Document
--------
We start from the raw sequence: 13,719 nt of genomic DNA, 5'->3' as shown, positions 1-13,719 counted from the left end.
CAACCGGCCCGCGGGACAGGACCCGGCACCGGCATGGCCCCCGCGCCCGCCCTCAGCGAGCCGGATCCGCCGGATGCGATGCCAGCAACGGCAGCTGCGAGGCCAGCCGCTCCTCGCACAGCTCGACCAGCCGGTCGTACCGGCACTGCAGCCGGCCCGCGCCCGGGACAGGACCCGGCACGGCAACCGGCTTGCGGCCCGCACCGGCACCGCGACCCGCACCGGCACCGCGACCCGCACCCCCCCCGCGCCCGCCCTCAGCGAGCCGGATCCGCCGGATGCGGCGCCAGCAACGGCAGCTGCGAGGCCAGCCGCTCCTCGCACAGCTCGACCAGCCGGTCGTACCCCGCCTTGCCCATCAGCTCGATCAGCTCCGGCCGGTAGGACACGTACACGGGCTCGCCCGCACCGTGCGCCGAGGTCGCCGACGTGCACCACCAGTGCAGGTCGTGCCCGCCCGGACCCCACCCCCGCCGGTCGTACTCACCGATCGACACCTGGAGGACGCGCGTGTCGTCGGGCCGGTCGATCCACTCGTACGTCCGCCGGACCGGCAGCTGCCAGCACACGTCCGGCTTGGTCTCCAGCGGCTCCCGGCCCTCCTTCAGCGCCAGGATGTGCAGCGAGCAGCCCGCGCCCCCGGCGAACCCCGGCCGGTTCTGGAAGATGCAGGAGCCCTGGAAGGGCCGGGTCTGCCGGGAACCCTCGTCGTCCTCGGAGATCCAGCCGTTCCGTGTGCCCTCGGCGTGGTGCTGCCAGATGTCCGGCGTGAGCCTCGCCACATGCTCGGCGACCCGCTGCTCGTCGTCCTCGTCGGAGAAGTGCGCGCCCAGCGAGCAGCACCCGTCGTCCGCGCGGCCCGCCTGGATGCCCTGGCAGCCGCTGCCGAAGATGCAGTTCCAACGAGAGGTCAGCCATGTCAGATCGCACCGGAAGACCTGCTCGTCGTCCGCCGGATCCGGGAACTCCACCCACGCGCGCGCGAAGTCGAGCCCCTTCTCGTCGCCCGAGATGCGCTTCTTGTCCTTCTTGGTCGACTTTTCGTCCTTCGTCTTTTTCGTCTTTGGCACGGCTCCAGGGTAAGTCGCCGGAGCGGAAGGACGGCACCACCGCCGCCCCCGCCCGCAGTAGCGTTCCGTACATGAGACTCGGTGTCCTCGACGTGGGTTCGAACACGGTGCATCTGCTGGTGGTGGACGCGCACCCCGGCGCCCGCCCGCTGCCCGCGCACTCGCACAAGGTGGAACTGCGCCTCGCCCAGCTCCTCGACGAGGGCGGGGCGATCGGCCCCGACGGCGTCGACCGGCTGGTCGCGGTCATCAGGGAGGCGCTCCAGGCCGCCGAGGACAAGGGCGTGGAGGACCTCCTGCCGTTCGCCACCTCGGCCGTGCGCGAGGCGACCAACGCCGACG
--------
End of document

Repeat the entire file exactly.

We start from the raw sequence: 13,719 nt of genomic DNA, 5'->3' as shown, positions 1-13,719 counted from the left end.
CAACCGGCCCGCGGGACAGGACCCGGCACCGGCATGGCCCCCGCGCCCGCCCTCAGCGAGCCGGATCCGCCGGATGCGATGCCAGCAACGGCAGCTGCGAGGCCAGCCGCTCCTCGCACAGCTCGACCAGCCGGTCGTACCGGCACTGCAGCCGGCCCGCGCCCGGGACAGGACCCGGCACGGCAACCGGCTTGCGGCCCGCACCGGCACCGCGACCCGCACCGGCACCGCGACCCGCACCCCCCCCGCGCCCGCCCTCAGCGAGCCGGATCCGCCGGATGCGGCGCCAGCAACGGCAGCTGCGAGGCCAGCCGCTCCTCGCACAGCTCGACCAGCCGGTCGTACCCCGCCTTGCCCATCAGCTCGATCAGCTCCGGCCGGTAGGACACGTACACGGGCTCGCCCGCACCGTGCGCCGAGGTCGCCGACGTGCACCACCAGTGCAGGTCGTGCCCGCCCGGACCCCACCCCCGCCGGTCGTACTCACCGATCGACACCTGGAGGACGCGCGTGTCGTCGGGCCGGTCGATCCACTCGTACGTCCGCCGGACCGGCAGCTGCCAGCACACGTCCGGCTTGGTCTCCAGCGGCTCCCGGCCCTCCTTCAGCGCCAGGATGTGCAGCGAGCAGCCCGCGCCCCCGGCGAACCCCGGCCGGTTCTGGAAGATGCAGGAGCCCTGGAAGGGCCGGGTCTGCCGGGAACCCTCGTCGTCCTCGGAGATCCAGCCGTTCCGTGTGCCCTCGGCGTGGTGCTGCCAGATGTCCGGCGTGAGCCTCGCCACATGCTCGGCGACCCGCTGCTCGTCGTCCTCGTCGGAGAAGTGCGCGCCCAGCGAGCAGCACCCGTCGTCCGCGCGGCCCGCCTGGATGCCCTGGCAGCCGCTGCCGAAGATGCAGTTCCAACGAGAGGTCAGCCATGTCAGATCGCACCGGAAGACCTGCTCGTCGTCCGCCGGATCCGGGAACTCCACCCACGCGCGCGCGAAGTCGAGCCCCTTCTCGTCGCCCGAGATGCGCTTCTTGTCCTTCTTGGTCGACTTTTCGTCCTTCGTCTTTTTCGTCTTTGGCACGGCTCCAGGGTAAGTCGCCGGAGCGGAAGGACGGCACCACCGCCGCCCCCGCCCGCAGTAGCGTTCCGTACATGAGACTCGGTGTCCTCGACGTGGGTTCGAACACGGTGCATCTGCTGGTGGTGGACGCGCACCCCGGCGCCCGCCCGCTGCCCGCGCACTCGCACAAGGTGGAACTGCGCCTCGCCCAGCTCCTCGACGAGGGCGGGGCGATCGGCCCCGACGGCGTCGACCGGCTGGTCGCGGTCATCAGGGAGGCGCTCCAGGCCGCCGAGGACAAGGGCGTGGAGGACCTCCTGCCGTTCGCCACCTCGGCCGTGCGCGAGGCGACCAACGCCGACG